Vancouver Public Library photos #8796 & 8788, via Lorne Brown, When Freedom was Lost (Black Rose Books, 1987)
may day vancouver

In Vancouver, in 1935, as many as 30,000 demonstrators paraded from the Cambie Street Grounds to a rally in Stanley Park. Vancouver Public Library, via Lorne Brown, When Freedom was Lost (Black Rose Books, 1987)

While May Day is celebrated widely just about everywhere except North America, its roots are firmly in the United States, in Chicago to be precise. It is also a product of the struggle of workers for the eight-hour day, one of the key demands of workers during the late nienteenth century and much of the twentieth. While May Day is known as the day of international workers’ solidarity, there is no one song associated with it. “Solidarity Forever”, “Joe Hill, Hold The Fort” and “The Internationale” are all widely sung in Canada as is “Bread and Roses”.

At the founding convention of the American National Labor Union in 1866 the following resolution was passed dealing with the shorter workday: “The first and great necessity of the present, to free labor of this country from capitalist slavery, is the passing of a law by which 8 hours shall be the normal working day in all states in the American union. We are resolved to put forth all our strength until this glorious result is attained.” In September of the same year, the Geneva Congress of the International Workingmen’s Association, the First International, went on record for the same demand. Both the American National Labour Union and the First International ceased to exist in the 1870s, but the campaign for the eight-hour day was alive and well.

When the small North American union movement regrouped into the American Federation of Labour in 1884, they passed a resolution stating that “eight hours shall constitute legal day’s labor from May First, 1886, and that we recommend to labor organizations throughout their jurisdiction that they so direct their laws as to conform to this resolution by the time named.”

Mass strikes took place on May 1, 1886. In Chicago, a series of demonstrations and police terror produced what is known as the Haymarket Massacre, which occurred after a dynamite bomb was thrown at police during a general strike. In retaliation, the police fired on workers, killing dozens of demonstrators. Three years later, on July 14, 1889, the hundredth anniversary of the fall of the Bastille, the Second International of workers’ parties was founded and declared May first the day upon which the workers of the world, organized in their political parties and trade unions, were to fight for the important political demand: the eight-hour day. It has been celebrated ever since, embracing various goals of the workers’ movement. It has been celebrated in illegality and as an official ‘holiday’. Sometimes it has mobilized hundreds of thousands, sometimes only a few dozen, keeping the flame alive.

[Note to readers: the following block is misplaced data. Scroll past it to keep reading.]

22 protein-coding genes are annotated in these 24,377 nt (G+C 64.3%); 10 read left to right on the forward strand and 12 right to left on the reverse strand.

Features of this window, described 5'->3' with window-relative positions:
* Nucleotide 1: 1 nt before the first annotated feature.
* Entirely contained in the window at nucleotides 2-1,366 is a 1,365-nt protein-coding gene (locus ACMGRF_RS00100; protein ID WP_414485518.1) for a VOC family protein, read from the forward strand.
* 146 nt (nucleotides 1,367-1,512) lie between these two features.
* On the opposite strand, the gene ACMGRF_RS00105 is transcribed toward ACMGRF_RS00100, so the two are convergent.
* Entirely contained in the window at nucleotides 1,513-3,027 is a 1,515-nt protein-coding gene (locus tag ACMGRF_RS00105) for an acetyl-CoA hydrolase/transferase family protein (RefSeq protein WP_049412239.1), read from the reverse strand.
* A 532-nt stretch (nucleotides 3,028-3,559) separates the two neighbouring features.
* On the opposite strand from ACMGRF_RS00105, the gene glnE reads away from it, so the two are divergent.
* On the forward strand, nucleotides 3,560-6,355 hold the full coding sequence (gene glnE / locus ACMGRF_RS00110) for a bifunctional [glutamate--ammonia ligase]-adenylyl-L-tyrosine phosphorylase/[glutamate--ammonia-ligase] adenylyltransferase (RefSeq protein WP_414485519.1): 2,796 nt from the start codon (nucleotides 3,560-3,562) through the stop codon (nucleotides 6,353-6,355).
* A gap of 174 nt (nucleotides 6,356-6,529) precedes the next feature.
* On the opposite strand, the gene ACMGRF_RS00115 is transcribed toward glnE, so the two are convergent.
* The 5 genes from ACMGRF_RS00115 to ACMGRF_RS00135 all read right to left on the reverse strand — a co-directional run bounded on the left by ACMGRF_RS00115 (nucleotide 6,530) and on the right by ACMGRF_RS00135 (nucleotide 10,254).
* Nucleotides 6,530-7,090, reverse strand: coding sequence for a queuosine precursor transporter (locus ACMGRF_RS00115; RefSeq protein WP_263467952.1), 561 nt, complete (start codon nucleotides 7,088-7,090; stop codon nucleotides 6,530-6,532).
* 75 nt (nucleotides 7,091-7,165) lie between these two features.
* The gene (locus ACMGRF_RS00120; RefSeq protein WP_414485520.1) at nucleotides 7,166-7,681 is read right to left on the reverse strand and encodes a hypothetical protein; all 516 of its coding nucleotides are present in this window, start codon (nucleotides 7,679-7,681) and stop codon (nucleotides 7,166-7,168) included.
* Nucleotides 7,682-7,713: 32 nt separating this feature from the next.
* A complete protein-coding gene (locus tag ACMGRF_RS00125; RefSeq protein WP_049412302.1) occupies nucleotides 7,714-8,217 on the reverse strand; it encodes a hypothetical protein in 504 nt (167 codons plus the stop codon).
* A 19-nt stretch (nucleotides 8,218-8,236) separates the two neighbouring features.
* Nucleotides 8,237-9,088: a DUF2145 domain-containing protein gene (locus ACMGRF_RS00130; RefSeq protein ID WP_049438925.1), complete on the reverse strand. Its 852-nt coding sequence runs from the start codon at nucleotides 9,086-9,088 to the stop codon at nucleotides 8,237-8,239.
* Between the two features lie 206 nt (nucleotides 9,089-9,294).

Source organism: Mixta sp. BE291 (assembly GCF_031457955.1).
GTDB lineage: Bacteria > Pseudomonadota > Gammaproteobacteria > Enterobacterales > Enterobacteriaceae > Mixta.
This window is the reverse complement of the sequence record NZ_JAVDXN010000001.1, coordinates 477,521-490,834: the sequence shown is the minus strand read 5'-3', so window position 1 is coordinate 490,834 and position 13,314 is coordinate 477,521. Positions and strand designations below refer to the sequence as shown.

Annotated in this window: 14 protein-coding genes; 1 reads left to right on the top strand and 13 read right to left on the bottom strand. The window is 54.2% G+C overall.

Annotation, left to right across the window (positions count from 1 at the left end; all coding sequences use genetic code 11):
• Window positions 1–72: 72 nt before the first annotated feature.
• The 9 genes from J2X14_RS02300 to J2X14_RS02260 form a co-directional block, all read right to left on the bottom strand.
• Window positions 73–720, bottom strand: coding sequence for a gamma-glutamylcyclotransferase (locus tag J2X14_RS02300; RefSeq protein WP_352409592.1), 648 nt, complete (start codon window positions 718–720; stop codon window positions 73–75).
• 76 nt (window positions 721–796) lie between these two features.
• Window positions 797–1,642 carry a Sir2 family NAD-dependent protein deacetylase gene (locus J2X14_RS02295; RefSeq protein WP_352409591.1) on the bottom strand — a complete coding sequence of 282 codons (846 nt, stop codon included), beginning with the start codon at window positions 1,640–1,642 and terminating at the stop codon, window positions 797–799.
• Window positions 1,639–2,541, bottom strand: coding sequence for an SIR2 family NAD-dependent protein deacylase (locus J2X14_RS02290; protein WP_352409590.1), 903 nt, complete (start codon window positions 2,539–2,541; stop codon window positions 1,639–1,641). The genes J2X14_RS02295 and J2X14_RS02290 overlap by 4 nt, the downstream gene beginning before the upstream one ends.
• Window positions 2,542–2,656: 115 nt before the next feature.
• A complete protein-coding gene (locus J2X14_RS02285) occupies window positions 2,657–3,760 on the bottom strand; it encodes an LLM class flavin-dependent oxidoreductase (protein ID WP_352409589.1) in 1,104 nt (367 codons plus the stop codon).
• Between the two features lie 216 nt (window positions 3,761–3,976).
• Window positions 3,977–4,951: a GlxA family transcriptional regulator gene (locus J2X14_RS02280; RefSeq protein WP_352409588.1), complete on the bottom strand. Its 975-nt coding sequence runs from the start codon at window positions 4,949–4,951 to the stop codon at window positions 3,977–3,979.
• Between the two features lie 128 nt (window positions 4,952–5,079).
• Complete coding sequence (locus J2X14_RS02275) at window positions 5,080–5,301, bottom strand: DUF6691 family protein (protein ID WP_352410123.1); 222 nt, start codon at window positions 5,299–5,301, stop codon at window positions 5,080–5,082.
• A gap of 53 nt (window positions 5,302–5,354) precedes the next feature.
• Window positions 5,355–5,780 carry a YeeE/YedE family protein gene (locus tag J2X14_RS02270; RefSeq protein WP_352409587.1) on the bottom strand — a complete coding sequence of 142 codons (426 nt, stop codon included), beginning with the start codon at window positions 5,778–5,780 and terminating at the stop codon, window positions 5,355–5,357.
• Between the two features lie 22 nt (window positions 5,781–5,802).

In Vancouver, in 1935, as many as 30,000 demonstrators paraded from the Cambie Street Grounds to a rally in Stanley Park. In their report to Ottawa, the RCMP said it was “one of the largest labour demonstrations in the history of that city,” and noted that it included “approximately 900 public school and high school students who had come out on strike in sympathy with the relief camp strikers.” The throng sang “The Internationale” and observed a two minute silence for revolutionary martyrs. A Jugoslav orchestra played the “Soviet Funeral March”

The relief camp strike evolved into the On-to-Ottawa Trek, which helped bring down the Conservative government of RB Bennett in the next election and set the stage for the establishment of Canada’s post-WWII social safety net.

A few years ago the British artist Billy Bragg did an updated version of the workers anthem “The Internationale” originally written in the 1880’s in France and widely sung on May Day.

While May Day in Canada is not the official holiday that it is in many countries, trade union and other social activist organizations organize a variety of events around it. In many cities there are dinners and rallies, and in some of the bigger ones there are Mayworks cultural festivals, often spread over a number of days. A Canadian Union of Public Employees video of a 2007 May Day event in Edmonton features the song, “I dreamed I Saw Joe Hill Last Night”, commemorating the great labour songwriter murdered by the State of Utah in 1915. It also features links to May Day arts festivals and celebrations in a number of Canadian cities.

Some confusion exists on the difference between May Day and Labour Day. This was explained to me many years ago by a veteran Austrian labour organizer who simply said, “On Labour Day the bosses give us a holiday. On May Day, we take one!”

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About Gary Cristall

Gary Cristall was the co-founder of the Vancouver Folk Music Festival in 1978; from 1994 he spent six years at Canada Council. Since 2000 he has worked as an artist's manager and consultant and teacher of arts administration at Capilano University. He is researching and writing a history of folk music in English Canada. Visit Gary at his website and learn more about his book on the history of folk music in Canada. Photo credit: Brian Nation

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